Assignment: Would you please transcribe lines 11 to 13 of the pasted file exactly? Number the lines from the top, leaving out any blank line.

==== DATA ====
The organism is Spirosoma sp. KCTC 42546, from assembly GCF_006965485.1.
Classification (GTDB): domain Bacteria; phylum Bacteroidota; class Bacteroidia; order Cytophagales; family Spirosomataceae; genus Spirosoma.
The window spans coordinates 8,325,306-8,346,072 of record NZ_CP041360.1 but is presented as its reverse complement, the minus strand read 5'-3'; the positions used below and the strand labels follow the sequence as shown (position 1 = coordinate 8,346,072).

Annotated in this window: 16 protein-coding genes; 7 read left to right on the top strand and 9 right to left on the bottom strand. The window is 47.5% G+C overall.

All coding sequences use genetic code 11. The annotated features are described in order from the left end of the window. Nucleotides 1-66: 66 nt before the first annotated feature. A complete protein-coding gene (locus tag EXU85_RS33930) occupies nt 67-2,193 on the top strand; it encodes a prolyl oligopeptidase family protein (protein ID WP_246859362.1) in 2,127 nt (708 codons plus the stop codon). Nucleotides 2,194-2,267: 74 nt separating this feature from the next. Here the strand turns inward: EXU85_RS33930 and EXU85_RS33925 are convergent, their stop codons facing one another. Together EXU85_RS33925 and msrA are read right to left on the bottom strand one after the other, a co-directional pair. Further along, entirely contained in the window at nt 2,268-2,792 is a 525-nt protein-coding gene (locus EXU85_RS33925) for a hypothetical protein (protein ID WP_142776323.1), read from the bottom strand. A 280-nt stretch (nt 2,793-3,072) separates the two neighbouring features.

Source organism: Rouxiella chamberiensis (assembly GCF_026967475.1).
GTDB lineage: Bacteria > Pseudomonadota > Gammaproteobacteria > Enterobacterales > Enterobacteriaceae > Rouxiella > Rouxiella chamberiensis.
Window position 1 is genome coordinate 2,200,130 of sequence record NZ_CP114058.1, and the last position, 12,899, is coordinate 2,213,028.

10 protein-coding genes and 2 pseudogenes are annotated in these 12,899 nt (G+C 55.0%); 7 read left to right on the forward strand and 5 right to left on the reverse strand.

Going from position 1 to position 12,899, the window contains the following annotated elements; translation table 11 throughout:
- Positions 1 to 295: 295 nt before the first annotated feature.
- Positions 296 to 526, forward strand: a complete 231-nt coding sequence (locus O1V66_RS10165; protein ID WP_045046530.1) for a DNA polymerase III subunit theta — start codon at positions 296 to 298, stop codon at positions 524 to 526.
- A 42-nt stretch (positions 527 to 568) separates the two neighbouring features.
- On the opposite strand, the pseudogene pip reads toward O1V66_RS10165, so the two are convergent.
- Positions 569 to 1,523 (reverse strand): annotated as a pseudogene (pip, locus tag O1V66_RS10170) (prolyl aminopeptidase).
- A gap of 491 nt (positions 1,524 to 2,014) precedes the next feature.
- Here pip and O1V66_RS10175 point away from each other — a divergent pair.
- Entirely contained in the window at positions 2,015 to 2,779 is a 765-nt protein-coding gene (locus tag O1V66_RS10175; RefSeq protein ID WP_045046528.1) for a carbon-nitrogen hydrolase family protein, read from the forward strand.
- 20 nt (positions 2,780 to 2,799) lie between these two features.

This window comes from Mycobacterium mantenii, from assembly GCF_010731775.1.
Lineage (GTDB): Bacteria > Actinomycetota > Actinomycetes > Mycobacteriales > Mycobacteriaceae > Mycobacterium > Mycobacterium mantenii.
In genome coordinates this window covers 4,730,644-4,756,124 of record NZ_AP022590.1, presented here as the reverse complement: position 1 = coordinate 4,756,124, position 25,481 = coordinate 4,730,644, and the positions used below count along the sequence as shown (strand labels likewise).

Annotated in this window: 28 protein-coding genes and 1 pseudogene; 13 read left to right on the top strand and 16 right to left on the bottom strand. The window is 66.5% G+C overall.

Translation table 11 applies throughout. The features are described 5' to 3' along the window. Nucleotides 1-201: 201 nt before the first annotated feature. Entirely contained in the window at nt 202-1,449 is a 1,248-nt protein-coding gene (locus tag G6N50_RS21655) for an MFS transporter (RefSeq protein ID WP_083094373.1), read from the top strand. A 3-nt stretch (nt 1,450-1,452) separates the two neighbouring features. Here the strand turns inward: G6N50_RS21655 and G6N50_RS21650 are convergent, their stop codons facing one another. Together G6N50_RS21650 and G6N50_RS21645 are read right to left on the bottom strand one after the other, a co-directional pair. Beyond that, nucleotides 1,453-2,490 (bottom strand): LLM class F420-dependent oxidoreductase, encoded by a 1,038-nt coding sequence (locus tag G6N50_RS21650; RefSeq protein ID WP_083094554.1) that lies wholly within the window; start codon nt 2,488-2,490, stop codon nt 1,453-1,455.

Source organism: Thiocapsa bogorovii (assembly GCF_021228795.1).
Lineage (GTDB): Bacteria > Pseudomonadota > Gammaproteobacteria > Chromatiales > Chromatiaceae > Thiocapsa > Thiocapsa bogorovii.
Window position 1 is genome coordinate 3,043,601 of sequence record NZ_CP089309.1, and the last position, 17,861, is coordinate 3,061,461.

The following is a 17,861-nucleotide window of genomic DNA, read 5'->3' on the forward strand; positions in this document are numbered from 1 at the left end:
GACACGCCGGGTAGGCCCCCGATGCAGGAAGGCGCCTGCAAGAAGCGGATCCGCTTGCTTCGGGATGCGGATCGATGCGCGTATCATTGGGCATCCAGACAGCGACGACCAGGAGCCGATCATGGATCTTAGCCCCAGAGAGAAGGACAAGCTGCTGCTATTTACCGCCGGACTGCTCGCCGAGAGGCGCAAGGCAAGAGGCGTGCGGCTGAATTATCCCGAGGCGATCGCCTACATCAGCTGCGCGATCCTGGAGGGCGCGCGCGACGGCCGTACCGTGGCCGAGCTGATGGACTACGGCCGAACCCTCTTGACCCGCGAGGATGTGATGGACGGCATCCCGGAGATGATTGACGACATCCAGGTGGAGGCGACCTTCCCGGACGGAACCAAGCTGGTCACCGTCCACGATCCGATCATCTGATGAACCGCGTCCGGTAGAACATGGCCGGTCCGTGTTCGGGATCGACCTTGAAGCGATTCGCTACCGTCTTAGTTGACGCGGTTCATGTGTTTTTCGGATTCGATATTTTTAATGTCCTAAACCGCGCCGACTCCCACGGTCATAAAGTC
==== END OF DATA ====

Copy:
- Positions 1 to 295: 295 nt before the first annotated feature.
- Positions 296 to 526, forward strand: a complete 231-nt coding sequence (locus O1V66_RS10165; protein ID WP_045046530.1) for a DNA polymerase III subunit theta — start codon at positions 296 to 298, stop codon at positions 524 to 526.
- A 42-nt stretch (positions 527 to 568) separates the two neighbouring features.